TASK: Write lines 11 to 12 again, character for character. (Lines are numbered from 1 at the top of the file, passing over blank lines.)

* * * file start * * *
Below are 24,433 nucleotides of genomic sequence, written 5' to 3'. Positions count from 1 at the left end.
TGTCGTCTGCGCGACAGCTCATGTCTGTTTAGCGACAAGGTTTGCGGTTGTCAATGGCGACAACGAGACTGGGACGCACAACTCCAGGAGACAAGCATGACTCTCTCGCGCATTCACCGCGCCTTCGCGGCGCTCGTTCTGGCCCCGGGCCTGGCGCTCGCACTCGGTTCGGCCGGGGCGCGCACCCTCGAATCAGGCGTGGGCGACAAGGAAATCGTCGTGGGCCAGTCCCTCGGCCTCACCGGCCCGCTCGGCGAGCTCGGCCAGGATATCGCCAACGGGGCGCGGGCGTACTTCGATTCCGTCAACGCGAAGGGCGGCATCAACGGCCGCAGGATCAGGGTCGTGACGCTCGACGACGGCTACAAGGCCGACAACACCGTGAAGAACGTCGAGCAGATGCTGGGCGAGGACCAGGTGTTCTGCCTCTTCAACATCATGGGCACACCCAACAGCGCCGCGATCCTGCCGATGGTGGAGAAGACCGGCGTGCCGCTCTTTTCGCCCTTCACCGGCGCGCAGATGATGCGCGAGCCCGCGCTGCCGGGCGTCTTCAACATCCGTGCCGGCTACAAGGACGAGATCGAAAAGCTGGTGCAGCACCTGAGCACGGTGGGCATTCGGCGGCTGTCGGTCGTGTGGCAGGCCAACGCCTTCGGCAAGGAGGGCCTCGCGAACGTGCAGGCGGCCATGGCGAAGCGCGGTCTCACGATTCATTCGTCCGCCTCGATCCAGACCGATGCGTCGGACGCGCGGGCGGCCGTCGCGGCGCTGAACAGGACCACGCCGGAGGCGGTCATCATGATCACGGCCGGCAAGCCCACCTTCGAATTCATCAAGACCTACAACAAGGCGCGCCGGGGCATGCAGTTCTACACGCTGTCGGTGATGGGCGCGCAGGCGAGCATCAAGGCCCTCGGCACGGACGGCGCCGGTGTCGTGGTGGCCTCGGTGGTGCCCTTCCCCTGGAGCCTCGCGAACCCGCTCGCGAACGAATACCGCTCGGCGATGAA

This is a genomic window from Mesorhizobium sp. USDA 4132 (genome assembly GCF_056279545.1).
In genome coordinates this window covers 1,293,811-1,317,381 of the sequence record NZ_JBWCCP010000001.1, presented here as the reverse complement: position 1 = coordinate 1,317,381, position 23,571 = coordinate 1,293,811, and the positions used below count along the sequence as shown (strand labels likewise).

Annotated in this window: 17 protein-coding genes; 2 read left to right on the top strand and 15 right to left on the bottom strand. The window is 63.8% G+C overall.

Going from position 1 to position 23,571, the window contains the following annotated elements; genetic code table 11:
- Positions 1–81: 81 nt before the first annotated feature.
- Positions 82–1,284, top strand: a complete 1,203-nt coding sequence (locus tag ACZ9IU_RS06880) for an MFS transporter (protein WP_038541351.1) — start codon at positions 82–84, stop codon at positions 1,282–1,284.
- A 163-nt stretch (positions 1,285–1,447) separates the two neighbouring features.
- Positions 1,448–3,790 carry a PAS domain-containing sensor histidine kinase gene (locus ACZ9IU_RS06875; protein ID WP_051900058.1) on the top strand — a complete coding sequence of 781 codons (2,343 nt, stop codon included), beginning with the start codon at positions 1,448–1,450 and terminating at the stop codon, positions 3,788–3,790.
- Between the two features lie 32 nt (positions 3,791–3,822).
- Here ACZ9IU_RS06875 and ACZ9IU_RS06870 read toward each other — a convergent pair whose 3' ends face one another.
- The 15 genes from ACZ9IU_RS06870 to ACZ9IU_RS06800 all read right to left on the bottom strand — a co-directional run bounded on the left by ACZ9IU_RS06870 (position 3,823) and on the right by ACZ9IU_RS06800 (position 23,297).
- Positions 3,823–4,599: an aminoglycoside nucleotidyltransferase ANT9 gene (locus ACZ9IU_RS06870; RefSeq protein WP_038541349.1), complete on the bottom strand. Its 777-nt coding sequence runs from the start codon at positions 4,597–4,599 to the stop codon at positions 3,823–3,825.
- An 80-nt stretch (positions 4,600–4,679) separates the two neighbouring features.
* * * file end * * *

- Between the two features lie 32 nt (positions 3,791–3,822).
- Here ACZ9IU_RS06875 and ACZ9IU_RS06870 read toward each other — a convergent pair whose 3' ends face one another.